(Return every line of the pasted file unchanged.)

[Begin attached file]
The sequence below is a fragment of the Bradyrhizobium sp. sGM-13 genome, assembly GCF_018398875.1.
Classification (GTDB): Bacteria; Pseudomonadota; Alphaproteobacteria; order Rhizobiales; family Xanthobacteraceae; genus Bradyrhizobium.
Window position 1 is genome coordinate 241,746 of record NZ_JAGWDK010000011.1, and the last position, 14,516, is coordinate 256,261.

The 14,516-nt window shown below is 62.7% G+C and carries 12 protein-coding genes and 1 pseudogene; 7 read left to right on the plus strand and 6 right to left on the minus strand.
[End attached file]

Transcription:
The sequence below is a fragment of the Bradyrhizobium sp. sGM-13 genome, assembly GCF_018398875.1.
Classification (GTDB): Bacteria; Pseudomonadota; Alphaproteobacteria; order Rhizobiales; family Xanthobacteraceae; genus Bradyrhizobium.
Window position 1 is genome coordinate 241,746 of record NZ_JAGWDK010000011.1, and the last position, 14,516, is coordinate 256,261.

The 14,516-nt window shown below is 62.7% G+C and carries 12 protein-coding genes and 1 pseudogene; 7 read left to right on the plus strand and 6 right to left on the minus strand.